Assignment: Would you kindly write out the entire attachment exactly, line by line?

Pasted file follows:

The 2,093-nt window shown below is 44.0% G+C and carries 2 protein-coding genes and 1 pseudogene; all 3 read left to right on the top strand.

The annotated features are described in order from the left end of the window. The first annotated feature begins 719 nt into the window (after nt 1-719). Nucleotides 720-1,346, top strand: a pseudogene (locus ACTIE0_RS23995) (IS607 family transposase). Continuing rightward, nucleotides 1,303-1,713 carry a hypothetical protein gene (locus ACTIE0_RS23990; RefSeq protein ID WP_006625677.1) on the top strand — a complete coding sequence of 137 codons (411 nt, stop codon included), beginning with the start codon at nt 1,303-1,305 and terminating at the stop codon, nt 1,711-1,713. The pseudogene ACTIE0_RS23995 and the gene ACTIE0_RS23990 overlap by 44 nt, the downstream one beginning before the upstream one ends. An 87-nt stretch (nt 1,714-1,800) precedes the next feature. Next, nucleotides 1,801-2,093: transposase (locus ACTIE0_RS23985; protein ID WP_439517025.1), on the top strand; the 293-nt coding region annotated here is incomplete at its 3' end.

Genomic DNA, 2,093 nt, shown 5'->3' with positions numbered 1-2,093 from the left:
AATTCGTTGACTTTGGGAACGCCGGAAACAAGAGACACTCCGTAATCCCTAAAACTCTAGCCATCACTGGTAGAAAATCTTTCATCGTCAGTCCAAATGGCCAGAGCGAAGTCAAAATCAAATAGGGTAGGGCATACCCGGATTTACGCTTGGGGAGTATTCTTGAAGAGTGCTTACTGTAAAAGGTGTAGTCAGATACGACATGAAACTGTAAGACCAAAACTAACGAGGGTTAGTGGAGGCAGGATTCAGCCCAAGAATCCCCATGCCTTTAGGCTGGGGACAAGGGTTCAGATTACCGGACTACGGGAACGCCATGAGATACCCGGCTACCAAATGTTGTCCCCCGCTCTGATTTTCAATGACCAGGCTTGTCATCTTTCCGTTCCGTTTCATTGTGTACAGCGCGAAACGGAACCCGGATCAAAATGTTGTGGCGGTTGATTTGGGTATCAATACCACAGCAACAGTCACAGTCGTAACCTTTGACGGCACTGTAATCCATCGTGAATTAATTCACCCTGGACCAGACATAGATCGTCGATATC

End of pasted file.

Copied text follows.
The 2,093-nt window shown below is 44.0% G+C and carries 2 protein-coding genes and 1 pseudogene; all 3 read left to right on the top strand.

The annotated features are described in order from the left end of the window. The first annotated feature begins 719 nt into the window (after nt 1-719). Nucleotides 720-1,346, top strand: a pseudogene (locus ACTIE0_RS23995) (IS607 family transposase). Continuing rightward, nucleotides 1,303-1,713 carry a hypothetical protein gene (locus ACTIE0_RS23990; RefSeq protein ID WP_006625677.1) on the top strand — a complete coding sequence of 137 codons (411 nt, stop codon included), beginning with the start codon at nt 1,303-1,305 and terminating at the stop codon, nt 1,711-1,713. The pseudogene ACTIE0_RS23995 and the gene ACTIE0_RS23990 overlap by 44 nt, the downstream one beginning before the upstream one ends. An 87-nt stretch (nt 1,714-1,800) precedes the next feature. Next, nucleotides 1,801-2,093: transposase (locus ACTIE0_RS23985; protein ID WP_439517025.1), on the top strand; the 293-nt coding region annotated here is incomplete at its 3' end.

Genomic DNA, 2,093 nt, shown 5'->3' with positions numbered 1-2,093 from the left:
AATTCGTTGACTTTGGGAACGCCGGAAACAAGAGACACTCCGTAATCCCTAAAACTCTAGCCATCACTGGTAGAAAATCTTTCATCGTCAGTCCAAATGGCCAGAGCGAAGTCAAAATCAAATAGGGTAGGGCATACCCGGATTTACGCTTGGGGAGTATTCTTGAAGAGTGCTTACTGTAAAAGGTGTAGTCAGATACGACATGAAACTGTAAGACCAAAACTAACGAGGGTTAGTGGAGGCAGGATTCAGCCCAAGAATCCCCATGCCTTTAGGCTGGGGACAAGGGTTCAGATTACCGGACTACGGGAACGCCATGAGATACCCGGCTACCAAATGTTGTCCCCCGCTCTGATTTTCAATGACCAGGCTTGTCATCTTTCCGTTCCGTTTCATTGTGTACAGCGCGAAACGGAACCCGGATCAAAATGTTGTGGCGGTTGATTTGGGTATCAATACCACAGCAACAGTCACAGTCGTAACCTTTGACGGCACTGTAATCCATCGTGAATTAATTCACCCTGGACCAGACATAGATCGTCGATATC